London restaurant Pitt Cue has moved from Soho into its new digs inside a former East India Company warehouse in Devonshire Square.
The space, designed by interior architects Macaulay Sinclair, marks a new chapter for the restaurant, which made its name with American-style pulled pork and ribs. Pitt Cue began life as a street food truck on the South Bank before opening a 26-cover site on Newburgh Street, quickly becoming a Soho favourite.
Now the eatery has matured into a 100-cover space in the City. Part of a cluster of listed structures built between the 18th and 19th centuries, the restaurant has its own bar and brewery.
‘Stylistically it is the offspring of a marriage between a warehouse and a farmhouse,’ said Pitt Cue co-founder Jamie Berger.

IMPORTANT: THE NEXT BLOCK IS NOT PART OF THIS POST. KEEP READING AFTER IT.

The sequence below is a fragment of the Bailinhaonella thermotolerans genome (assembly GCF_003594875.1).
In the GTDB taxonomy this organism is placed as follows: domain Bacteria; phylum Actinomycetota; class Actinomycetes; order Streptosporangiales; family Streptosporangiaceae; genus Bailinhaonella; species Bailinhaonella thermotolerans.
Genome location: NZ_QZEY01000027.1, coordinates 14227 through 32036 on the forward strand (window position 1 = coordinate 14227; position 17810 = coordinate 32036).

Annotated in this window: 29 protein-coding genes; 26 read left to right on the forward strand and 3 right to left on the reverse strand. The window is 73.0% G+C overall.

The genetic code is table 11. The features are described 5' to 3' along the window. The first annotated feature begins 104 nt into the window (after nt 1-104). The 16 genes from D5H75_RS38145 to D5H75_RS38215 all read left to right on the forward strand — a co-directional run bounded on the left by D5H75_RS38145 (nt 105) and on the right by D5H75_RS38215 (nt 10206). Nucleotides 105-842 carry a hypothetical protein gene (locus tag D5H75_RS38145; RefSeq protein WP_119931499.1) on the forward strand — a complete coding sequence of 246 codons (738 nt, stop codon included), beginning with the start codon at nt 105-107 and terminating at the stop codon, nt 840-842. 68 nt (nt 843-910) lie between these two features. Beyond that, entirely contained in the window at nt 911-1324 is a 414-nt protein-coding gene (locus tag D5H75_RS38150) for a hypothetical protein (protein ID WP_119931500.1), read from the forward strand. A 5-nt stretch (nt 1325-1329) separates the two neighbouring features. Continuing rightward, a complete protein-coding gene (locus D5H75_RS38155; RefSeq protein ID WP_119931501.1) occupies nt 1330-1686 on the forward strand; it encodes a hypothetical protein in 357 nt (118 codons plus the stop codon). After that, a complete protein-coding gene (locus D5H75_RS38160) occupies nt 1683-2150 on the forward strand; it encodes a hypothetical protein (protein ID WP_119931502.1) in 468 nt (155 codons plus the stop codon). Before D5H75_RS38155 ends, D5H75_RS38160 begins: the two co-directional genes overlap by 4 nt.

The new site’s industrial details, including ducts and brickwork, have been left exposed while wooden wall panels and flooring give it a more rustic aesthetic. Macaulay Sinclair also opened up the back of the space to make the kitchen visible to diners.
‘There is something exciting and daunting in equal measure about taking on a blank canvas,’ Berger added. ‘It is a world apart from editing whatever was left behind by previous tenants. For one thing, there is no one else to blame for any mistakes or oversights.’
Pitt Cue is matching its ambitious new home with an expanded menu, which goes beyond American BBQ dishes to include fish, loin chops and onglet steaks. There’s even a cocktail list inspired by poet John Masefield’s 1914 verse about the Devonshire Square warehouses.